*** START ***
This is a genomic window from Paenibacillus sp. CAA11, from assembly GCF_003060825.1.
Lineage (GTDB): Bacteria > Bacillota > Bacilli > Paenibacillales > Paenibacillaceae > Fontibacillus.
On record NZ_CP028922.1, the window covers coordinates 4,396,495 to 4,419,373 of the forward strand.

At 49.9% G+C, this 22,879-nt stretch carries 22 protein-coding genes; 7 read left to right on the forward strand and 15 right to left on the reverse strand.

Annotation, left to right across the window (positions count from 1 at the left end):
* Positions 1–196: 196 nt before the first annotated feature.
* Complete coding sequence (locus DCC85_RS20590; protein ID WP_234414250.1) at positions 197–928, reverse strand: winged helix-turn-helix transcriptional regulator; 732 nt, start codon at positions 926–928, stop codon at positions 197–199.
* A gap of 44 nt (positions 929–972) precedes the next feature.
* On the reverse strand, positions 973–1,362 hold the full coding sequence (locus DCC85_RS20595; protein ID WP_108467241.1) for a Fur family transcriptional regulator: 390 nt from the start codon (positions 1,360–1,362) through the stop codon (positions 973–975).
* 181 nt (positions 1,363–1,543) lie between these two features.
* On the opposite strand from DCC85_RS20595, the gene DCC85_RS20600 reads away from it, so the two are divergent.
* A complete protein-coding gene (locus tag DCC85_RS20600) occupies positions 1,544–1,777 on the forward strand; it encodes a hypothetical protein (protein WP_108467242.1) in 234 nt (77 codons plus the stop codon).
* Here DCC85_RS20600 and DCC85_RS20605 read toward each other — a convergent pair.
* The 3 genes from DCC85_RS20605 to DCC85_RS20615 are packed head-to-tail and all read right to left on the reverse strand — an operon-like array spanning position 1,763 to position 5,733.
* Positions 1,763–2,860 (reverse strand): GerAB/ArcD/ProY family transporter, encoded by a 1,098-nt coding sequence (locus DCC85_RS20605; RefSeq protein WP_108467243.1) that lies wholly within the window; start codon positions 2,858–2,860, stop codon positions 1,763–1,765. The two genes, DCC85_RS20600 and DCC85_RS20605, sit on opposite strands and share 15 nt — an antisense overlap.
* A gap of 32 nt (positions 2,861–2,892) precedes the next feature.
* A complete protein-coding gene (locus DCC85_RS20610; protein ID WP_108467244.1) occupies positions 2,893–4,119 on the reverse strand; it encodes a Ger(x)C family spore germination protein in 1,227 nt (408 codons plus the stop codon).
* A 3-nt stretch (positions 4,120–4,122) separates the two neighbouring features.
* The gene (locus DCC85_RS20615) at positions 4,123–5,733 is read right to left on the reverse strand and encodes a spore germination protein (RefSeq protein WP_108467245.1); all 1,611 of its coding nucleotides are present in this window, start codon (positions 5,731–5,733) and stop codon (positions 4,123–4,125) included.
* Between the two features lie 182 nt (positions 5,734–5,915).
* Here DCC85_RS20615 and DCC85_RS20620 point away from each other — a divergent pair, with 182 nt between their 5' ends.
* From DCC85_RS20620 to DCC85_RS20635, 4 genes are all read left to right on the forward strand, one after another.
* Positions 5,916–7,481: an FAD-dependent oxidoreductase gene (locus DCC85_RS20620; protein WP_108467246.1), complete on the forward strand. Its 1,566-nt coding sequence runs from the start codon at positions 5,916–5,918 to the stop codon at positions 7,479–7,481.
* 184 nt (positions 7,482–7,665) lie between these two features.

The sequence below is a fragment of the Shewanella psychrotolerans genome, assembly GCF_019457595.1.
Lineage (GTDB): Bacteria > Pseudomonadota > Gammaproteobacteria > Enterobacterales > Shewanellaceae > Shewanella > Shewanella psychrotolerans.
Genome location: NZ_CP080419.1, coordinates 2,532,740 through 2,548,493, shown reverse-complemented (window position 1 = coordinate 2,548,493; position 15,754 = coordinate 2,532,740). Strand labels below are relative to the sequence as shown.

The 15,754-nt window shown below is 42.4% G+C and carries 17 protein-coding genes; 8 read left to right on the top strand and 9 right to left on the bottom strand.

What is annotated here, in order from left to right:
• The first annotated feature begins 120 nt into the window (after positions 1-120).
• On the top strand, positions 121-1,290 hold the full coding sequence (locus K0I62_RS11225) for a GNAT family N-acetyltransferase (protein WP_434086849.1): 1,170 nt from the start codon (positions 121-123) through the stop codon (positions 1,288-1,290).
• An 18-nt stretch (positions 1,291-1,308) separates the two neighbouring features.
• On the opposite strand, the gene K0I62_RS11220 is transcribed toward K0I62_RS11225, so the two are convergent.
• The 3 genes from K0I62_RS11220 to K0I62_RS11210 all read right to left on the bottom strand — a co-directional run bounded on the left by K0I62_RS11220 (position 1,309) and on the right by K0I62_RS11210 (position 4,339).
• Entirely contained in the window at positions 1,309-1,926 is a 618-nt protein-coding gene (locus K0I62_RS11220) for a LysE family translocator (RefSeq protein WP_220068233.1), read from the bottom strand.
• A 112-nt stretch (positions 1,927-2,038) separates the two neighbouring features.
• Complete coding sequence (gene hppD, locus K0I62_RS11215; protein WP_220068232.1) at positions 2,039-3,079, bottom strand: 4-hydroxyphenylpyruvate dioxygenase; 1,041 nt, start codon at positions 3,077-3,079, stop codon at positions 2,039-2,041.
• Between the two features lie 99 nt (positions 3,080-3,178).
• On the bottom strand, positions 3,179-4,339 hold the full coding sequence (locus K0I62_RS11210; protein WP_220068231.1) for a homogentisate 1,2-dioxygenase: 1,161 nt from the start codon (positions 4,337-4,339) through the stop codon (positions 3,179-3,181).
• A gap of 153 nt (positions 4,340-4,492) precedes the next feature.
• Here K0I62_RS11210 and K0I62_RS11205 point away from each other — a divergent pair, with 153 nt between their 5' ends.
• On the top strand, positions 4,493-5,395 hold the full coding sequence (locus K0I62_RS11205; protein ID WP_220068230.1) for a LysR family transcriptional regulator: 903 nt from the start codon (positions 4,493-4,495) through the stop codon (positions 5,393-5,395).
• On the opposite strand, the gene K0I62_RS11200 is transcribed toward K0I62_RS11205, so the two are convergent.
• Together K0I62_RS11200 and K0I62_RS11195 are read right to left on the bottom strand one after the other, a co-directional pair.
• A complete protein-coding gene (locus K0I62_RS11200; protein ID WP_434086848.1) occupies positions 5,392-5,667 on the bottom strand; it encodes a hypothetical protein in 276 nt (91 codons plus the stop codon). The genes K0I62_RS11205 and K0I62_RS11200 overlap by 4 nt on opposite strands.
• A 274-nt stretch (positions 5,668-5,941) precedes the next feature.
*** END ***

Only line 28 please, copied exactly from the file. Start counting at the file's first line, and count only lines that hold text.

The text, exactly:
The 15,754-nt window shown below is 42.4% G+C and carries 17 protein-coding genes; 8 read left to right on the top strand and 9 right to left on the bottom strand.